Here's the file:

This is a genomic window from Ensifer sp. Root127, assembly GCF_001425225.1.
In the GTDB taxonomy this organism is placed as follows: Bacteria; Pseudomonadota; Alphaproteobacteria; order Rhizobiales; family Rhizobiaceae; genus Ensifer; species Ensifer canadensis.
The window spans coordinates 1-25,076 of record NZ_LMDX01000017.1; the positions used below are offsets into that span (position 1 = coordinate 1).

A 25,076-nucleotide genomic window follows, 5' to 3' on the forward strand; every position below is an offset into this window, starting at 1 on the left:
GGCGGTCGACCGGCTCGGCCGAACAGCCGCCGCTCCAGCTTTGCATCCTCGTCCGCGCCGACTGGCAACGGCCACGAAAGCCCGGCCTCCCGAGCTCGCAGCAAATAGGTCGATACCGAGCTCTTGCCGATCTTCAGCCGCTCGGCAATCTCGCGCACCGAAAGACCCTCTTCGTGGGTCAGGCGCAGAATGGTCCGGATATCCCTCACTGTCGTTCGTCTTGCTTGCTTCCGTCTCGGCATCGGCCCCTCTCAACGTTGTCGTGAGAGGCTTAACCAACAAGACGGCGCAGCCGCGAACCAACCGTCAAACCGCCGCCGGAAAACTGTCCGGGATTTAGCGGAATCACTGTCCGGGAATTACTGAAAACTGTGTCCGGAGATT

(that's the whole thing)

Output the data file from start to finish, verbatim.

This is a genomic window from Ensifer sp. Root127, assembly GCF_001425225.1.
In the GTDB taxonomy this organism is placed as follows: Bacteria; Pseudomonadota; Alphaproteobacteria; order Rhizobiales; family Rhizobiaceae; genus Ensifer; species Ensifer canadensis.
The window spans coordinates 1-25,076 of record NZ_LMDX01000017.1; the positions used below are offsets into that span (position 1 = coordinate 1).

A 25,076-nucleotide genomic window follows, 5' to 3' on the forward strand; every position below is an offset into this window, starting at 1 on the left:
GGCGGTCGACCGGCTCGGCCGAACAGCCGCCGCTCCAGCTTTGCATCCTCGTCCGCGCCGACTGGCAACGGCCACGAAAGCCCGGCCTCCCGAGCTCGCAGCAAATAGGTCGATACCGAGCTCTTGCCGATCTTCAGCCGCTCGGCAATCTCGCGCACCGAAAGACCCTCTTCGTGGGTCAGGCGCAGAATGGTCCGGATATCCCTCACTGTCGTTCGTCTTGCTTGCTTCCGTCTCGGCATCGGCCCCTCTCAACGTTGTCGTGAGAGGCTTAACCAACAAGACGGCGCAGCCGCGAACCAACCGTCAAACCGCCGCCGGAAAACTGTCCGGGATTTAGCGGAATCACTGTCCGGGAATTACTGAAAACTGTGTCCGGAGATT